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Explain how the new farming ideas of the Agricultural revolution were spread around the country

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Millie Popovic History Exam Question 1. a. Explain how the new farming ideas of the Agricultural revolution were spread around the country. (4) Many farmers of this time were experimenting, with different techniques of farming, and many wrote books of specific topics that they had trialled. One of these men was called Jethro Tull. He had invented the horse hoe and wrote a book called "Horse Hoeing Husbandry". His invention was not very successful until after his death, as it tended to break very easily. Many Farmers of this time however, were not educated, and could not read or write, so therefore did not know about his ideas and methods. Another for of spreading ideas was through model farms. These were working farms that tested new ideas, and other farmers and members of the public could come and see how they worked. This meant that people could go and take back ideas to try on there own farms. ...read more.


Many people went on tours of the county too, to talk to the poor people, that could not read the magazines or books, and who couldn't go to see the model farms. Between 1793 and 1820 Young went and spoke in person to people, and he was very good at persuading people. 1. b. Explain why it was necessary to produce more food by the end of the 18th century? (6) With the industrial revolution, more people were moving to the bigger towns`` in search of work. In between 1750-1900 there was a huge change in the population distribution, e.g. in 1750 75% of people lived and worked in rural society but by 1900, that was 25% and vice versa. This meant there were fewer farmers and more people who needed to buy food. In the boom years when labourers had more money, parents had had more babies. Because the average person's diet was improving, more of these babies had survived, and so those babies were now young men and women, just at the time when work was hard to find. ...read more.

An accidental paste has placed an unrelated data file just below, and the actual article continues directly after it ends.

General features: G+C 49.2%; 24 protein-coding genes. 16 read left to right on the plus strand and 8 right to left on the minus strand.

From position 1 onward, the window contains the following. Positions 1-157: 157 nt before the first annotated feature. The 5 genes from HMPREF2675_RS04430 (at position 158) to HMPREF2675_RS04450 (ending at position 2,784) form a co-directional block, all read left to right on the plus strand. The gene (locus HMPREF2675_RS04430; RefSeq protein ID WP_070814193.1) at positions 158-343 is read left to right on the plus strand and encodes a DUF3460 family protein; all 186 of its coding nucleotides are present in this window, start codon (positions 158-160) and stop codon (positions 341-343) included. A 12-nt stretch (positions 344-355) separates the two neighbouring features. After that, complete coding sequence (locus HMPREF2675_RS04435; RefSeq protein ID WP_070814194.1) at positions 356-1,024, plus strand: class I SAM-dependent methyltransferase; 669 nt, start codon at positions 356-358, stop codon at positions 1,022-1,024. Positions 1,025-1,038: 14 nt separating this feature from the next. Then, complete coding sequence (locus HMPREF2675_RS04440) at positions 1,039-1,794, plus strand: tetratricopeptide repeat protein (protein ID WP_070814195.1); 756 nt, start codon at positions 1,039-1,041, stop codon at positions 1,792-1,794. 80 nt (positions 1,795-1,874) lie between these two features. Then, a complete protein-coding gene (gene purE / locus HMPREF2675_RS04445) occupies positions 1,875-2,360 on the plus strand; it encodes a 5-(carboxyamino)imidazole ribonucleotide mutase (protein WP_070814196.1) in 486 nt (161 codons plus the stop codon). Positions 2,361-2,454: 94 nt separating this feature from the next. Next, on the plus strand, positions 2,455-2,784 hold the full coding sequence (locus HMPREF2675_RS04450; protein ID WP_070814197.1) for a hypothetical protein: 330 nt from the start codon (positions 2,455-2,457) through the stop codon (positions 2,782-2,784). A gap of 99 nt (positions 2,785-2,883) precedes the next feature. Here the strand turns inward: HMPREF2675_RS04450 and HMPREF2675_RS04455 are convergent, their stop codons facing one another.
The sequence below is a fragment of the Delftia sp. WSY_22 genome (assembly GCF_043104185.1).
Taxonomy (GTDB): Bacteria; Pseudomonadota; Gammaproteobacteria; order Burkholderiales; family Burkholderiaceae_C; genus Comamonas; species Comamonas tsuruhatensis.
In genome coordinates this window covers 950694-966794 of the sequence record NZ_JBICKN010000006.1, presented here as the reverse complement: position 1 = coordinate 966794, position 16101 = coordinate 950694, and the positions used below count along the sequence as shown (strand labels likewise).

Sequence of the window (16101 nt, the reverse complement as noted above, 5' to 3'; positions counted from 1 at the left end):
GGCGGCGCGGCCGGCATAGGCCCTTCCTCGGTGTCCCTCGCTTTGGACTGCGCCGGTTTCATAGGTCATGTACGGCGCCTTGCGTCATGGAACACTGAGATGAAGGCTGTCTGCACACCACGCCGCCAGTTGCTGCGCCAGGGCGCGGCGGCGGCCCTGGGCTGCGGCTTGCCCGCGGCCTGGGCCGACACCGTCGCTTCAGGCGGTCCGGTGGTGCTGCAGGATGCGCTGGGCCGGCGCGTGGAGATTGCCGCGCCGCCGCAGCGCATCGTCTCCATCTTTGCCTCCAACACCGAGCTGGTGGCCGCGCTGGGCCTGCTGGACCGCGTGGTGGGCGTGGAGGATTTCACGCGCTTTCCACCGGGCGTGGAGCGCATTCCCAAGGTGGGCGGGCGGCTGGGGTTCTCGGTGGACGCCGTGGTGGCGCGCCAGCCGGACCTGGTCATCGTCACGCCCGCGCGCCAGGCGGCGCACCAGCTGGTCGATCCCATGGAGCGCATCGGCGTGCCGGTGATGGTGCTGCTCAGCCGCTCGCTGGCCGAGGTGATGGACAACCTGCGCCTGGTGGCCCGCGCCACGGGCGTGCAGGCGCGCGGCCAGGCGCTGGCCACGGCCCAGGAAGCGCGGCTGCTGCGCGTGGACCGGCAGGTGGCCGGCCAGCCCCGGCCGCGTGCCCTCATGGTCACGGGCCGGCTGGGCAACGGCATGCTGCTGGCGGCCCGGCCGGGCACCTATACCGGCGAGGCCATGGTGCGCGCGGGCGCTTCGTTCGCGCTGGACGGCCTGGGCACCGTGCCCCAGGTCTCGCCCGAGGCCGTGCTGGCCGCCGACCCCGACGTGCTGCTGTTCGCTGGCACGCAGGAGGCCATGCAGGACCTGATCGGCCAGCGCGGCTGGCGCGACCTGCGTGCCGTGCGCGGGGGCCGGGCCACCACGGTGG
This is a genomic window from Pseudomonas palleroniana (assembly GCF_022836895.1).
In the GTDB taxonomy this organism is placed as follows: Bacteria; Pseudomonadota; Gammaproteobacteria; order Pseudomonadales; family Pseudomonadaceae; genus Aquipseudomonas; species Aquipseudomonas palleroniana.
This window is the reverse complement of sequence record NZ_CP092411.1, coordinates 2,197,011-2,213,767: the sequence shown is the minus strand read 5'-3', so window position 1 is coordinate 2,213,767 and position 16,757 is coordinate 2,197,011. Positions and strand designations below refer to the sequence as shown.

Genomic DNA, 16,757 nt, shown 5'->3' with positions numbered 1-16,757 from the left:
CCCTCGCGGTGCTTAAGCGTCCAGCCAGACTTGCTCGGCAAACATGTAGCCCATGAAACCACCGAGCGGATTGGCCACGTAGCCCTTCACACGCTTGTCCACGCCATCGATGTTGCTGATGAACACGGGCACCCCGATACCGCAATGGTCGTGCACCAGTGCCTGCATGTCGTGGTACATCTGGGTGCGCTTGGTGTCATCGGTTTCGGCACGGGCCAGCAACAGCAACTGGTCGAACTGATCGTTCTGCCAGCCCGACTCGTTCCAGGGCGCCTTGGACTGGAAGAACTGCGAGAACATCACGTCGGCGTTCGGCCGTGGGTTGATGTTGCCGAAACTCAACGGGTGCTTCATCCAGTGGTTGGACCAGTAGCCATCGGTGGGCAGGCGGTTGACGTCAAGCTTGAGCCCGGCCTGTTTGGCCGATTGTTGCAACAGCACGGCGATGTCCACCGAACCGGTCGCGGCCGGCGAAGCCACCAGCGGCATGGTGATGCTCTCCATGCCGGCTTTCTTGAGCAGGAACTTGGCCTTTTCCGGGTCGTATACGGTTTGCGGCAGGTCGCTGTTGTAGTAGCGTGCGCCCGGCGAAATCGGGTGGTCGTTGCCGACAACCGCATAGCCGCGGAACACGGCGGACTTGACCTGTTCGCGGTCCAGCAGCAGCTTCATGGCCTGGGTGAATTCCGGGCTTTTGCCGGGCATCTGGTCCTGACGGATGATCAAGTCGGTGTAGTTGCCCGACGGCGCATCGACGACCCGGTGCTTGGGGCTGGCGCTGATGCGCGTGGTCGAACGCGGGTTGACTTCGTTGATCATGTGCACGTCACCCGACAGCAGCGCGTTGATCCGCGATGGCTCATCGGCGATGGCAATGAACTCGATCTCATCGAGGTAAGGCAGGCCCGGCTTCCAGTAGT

1. c. The effects of introducing Enclosure were good. Do you agree? Explain your answer. (10) I think that the effects of enclosure were good in the long run, but the effects short term were not good for the poor especially. Because of the layout of the Open Field System, it was very hard to try out new ideas. This meant that there was not much room for development, but with enclosure, farmers could try new methods like the Threashing Machine, invented by Andrew Mickle in 1786. Land owners and large tenant farmers did well out of enclosure, for example they could try selective breading which would give them fatter and healthier animals. Selective breeding was developed by Robert Bakewell (1725-1793), and the Colling brothers. They were from County Durham and adopted Robert Bakewell's ideas and developed another breed called Shortham cattle. As a result of these changes, food production increased and this made the larger farmers very rich. However it was also good for the growing population as they would get fed and the new industrial towns would grow. ...read more.

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